Japanese Women: Lineage and Legacies
Japanese Women: Lineage and Legacies
Nov 4, 2004
Hitomi Tonomura, Associate Professor of History, University of Michigan
Barbara Molony, Professor of History, Santa Clara University
Margarita Estevez-Abe, Associate Professor of Government, Harvard University
Karlyn Bowman, Resident fellow, American Enterprise Institute
As the fertility rate continues to decline and the population grays, many in Japan are concerned about their country's future. Young Japanese women are increasingly reluctant to enter marriage and motherhood, even as they fail to break the "glass ceiling" in Japan's male-dominated corporations. A recent movement to allow females to inherit the imperial throne shows that the debate over women's roles has penetrated even the most conservative of Japanese institutions.
Hitomi Tonomura, professor of history at the University of Michigan, discussed women's rights as far back as the seventh century, with particular focus on the issue of imperial lineage. She pointed out that more than 80 percent of Japanese people support revising the Imperial House Law to allow the crown prince's daughter (an only child) to assume the throne. Such a move would have important symbolic significance in Japan, Tonomura suggested.
Tonomura explained that ruling empresses were not prohibited until the Meiji constitution of 1889; in fact, several women occupied the throne in pre-modern times. The rights of ordinary women, as well, were curtailed by the Meiji government. For example, women lost their ability to inherit property; divorce became taboo; and the government centralized the nation partly though Confucian notions of status and subservience.
Barbara Molony pointed out that the current crown princess is a "typical" Japanese woman in that she pursued a career, married late, and mothered only one child. The difficulty of combining work and motherhood in Japan is shown by the steep rise in marriage age from 23 to 27.6 from 1950-2003, Molony maintained.
Like Tonomura, Molony countered the stereotype of the "traditional" (subservient) Japanese housewives by arguing that the female ideal of "good wife, wise mother" was largely a Meiji invention. Before that, women worked as hard or harder than men in Japanese agricultural society, and were valued for their productivity. Today, many Japanese women live by basic principles of feminism without declaring themselves "feminists." Certain female dominated groups—such as consumer advocacy groups—have proved powerful in recent decades.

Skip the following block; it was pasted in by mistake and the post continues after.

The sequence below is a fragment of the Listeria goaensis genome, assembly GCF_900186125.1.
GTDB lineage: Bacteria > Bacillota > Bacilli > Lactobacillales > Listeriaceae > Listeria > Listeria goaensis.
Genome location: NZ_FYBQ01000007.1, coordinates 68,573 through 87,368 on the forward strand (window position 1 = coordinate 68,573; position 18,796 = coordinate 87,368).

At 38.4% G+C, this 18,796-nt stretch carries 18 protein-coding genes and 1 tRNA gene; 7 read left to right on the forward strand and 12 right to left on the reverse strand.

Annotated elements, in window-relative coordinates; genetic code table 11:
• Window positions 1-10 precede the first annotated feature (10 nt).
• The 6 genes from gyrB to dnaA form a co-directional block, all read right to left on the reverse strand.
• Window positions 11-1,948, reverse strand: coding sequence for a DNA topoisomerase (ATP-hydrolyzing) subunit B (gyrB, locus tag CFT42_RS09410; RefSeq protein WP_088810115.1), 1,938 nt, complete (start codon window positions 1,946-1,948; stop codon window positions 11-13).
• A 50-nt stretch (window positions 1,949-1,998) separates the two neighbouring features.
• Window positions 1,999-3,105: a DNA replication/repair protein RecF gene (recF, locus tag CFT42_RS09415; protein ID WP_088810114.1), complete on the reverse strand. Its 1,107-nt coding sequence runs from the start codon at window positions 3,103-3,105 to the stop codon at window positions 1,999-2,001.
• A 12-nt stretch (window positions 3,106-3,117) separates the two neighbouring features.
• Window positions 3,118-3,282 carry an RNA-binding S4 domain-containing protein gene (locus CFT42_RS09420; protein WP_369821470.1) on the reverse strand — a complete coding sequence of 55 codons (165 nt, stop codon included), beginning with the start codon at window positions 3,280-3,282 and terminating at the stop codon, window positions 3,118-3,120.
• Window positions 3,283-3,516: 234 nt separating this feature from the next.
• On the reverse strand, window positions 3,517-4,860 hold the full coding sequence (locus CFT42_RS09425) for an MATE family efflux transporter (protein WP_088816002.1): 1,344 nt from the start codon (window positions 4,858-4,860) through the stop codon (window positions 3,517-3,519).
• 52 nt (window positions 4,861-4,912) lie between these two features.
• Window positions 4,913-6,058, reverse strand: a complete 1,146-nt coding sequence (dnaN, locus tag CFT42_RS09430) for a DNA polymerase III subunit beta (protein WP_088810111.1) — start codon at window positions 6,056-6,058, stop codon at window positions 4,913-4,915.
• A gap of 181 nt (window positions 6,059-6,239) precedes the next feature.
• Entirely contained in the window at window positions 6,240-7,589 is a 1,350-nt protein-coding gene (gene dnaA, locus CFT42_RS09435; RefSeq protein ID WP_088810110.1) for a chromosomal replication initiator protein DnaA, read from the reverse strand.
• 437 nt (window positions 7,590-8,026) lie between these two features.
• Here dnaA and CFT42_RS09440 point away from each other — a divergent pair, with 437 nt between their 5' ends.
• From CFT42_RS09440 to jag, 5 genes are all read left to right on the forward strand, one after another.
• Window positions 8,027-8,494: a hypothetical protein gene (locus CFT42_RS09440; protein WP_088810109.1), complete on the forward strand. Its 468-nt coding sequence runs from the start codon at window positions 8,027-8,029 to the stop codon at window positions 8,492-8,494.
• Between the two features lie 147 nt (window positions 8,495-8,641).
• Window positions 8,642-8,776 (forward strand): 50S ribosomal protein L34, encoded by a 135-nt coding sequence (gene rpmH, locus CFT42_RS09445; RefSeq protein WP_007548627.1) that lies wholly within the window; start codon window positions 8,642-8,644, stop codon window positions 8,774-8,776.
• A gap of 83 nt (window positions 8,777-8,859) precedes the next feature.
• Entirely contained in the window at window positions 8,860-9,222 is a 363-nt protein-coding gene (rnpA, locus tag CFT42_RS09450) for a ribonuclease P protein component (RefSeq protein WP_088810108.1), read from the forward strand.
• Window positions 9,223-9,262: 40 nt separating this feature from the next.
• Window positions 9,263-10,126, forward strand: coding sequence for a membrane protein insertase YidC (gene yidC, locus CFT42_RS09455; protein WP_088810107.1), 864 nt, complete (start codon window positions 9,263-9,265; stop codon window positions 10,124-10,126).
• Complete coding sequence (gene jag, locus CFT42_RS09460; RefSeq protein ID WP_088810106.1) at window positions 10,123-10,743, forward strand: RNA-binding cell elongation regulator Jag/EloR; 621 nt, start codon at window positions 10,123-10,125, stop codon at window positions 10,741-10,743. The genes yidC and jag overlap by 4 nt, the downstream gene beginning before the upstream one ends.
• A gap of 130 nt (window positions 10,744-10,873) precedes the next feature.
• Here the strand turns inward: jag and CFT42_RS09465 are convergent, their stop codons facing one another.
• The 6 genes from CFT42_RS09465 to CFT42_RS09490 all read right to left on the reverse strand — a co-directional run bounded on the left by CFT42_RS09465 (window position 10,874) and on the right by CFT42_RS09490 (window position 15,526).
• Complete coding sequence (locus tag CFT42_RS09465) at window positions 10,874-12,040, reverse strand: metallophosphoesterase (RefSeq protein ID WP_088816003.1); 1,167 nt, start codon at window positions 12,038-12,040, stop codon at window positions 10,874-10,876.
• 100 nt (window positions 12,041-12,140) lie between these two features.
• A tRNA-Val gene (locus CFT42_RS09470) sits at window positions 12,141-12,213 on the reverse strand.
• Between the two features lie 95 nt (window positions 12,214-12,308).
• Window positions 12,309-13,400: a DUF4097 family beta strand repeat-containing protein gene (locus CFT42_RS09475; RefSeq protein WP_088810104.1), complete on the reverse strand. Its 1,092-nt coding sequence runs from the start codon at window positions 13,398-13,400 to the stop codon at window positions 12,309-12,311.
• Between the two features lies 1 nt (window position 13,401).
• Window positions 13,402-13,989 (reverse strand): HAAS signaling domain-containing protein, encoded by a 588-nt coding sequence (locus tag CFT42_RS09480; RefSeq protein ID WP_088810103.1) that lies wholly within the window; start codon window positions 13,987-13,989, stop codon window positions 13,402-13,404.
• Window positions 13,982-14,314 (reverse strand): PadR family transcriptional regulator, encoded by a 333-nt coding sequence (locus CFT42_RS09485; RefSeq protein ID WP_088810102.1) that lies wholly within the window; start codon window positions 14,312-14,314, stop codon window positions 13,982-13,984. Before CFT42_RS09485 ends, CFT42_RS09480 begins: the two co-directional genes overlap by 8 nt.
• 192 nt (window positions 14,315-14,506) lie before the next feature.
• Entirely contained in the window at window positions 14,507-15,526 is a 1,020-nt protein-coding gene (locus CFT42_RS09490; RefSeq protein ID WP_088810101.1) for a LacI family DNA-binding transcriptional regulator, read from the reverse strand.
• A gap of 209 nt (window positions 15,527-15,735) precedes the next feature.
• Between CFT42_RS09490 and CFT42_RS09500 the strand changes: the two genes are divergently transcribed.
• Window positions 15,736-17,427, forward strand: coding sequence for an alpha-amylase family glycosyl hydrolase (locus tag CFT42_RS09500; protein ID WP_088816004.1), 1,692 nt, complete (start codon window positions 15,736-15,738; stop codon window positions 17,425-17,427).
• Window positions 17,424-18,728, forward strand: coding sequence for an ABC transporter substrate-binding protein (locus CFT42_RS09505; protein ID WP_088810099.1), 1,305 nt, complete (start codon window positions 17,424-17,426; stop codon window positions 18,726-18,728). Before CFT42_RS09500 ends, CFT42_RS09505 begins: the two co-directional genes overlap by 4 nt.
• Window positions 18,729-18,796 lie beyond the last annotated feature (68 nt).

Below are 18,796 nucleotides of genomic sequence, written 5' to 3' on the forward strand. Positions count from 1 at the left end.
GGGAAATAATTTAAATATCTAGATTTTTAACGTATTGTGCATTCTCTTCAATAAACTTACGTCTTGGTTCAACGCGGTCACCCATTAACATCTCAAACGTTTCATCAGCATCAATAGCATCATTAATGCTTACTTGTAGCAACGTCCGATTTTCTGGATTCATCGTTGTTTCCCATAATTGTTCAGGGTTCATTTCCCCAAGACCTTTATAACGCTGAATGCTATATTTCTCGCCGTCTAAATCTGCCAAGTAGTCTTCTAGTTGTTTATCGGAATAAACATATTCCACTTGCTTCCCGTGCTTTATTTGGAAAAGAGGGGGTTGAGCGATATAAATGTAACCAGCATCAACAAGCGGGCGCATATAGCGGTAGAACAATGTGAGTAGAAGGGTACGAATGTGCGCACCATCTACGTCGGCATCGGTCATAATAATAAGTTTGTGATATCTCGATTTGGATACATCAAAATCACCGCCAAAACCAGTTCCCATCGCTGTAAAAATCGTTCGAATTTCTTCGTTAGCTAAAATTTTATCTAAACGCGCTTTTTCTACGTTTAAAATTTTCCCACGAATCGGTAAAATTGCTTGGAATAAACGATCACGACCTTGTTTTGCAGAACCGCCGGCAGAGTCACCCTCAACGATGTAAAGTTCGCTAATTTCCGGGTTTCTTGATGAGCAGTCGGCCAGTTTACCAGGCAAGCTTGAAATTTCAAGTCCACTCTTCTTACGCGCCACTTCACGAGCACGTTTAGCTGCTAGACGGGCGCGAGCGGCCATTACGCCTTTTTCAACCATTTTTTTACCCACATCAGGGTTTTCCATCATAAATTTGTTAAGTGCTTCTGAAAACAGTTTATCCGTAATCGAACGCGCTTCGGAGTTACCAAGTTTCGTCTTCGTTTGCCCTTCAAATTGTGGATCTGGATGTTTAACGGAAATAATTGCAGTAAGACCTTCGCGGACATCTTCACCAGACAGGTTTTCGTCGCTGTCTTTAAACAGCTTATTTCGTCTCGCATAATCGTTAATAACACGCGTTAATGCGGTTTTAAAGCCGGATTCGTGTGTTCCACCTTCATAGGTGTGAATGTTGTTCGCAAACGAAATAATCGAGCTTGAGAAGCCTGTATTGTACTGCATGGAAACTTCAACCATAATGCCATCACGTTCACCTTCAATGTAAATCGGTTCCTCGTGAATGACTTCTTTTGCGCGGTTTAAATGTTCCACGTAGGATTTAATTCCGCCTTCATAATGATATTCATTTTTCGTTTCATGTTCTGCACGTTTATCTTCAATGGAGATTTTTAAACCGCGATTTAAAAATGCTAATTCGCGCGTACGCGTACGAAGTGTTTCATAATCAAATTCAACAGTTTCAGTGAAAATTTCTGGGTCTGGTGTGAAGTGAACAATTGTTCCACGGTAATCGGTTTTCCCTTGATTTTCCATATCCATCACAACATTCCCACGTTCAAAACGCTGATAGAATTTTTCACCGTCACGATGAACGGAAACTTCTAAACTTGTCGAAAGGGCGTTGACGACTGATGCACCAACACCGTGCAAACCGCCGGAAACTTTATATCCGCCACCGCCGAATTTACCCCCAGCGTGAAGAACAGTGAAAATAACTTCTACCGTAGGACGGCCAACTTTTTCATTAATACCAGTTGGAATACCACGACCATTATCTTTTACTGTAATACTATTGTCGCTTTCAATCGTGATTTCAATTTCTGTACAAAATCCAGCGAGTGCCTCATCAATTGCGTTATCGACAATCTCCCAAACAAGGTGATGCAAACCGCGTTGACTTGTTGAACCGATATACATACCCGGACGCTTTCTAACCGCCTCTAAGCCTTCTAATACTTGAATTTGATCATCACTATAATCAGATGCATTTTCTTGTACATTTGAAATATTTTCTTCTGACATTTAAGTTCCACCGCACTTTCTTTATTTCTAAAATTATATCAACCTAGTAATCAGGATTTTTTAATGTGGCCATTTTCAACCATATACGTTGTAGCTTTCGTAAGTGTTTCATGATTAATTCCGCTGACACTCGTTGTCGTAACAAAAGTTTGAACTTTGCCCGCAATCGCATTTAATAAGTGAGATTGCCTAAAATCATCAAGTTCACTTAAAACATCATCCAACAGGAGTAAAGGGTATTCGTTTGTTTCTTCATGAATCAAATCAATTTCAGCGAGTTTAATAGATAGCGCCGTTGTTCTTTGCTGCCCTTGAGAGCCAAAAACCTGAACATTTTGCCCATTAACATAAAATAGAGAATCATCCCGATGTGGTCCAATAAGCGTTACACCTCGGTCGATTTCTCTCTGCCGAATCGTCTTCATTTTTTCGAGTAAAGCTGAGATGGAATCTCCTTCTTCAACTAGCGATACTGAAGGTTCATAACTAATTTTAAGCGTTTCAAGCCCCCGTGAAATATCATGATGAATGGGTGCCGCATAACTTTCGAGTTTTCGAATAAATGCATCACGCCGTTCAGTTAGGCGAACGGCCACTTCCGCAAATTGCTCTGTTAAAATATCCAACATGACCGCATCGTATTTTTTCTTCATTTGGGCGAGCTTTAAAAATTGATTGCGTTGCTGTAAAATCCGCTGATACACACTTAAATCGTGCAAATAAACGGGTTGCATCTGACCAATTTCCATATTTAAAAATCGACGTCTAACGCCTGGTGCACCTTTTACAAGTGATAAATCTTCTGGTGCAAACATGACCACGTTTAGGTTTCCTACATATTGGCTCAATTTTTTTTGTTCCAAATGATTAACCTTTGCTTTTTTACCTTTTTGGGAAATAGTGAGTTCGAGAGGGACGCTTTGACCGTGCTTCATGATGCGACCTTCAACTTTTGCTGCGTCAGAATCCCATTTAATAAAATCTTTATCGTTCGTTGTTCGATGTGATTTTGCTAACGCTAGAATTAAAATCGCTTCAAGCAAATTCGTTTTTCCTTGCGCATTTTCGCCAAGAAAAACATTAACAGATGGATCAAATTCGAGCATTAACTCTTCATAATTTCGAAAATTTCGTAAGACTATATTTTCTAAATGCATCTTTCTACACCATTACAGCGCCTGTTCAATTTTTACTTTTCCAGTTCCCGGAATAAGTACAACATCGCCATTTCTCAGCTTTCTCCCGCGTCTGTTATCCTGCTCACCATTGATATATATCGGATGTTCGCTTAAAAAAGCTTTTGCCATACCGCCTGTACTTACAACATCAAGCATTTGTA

Margarita Estevez-Abe discussed the changing Japanese workplace. She pointed out that recent advances in parental leave and childcare have helped Japanese women combine work and family. However, the government's support for working mothers is still inadequate. According to Estevez-Abe, the number of Japanese women in such professions as law and medicine is increasing, but they are still woefully underrepresented in high-level corporate jobs—largely because of seniority-based promotion and lock-step hiring. Women are more likely to interrupt their career for childbearing and rearing, and find it difficult to get back "on track" in such environments. Estevez-Abe contended that corporations with rigid labor practices only hurt themselves. They suffer lower productivity than more flexible "women-friendly" companies.
Karlyn Bowman, serving as commentator, pointed out that change in women's roles and status is usually slow—in any country. Even in the United States, a more individualistic society, workplace equality is still progressing. However, companies are learning that keeping female employees happy is "simply good business."
Bowman also made the observation that Japanese women tend to declare themselves "happy" in greater number than American women in public opinion polls, even while expressing dissatisfaction in workplace equality. Perhaps they are satisfied with the progress they have made, slow though it may be, when they compare their lives with that of previous generations.
Drafted by Amy McCreedy Thernstrom, Asia Program Associate
Robert M. Hathaway, Director, Asia Program, Ph: (202) 691-4020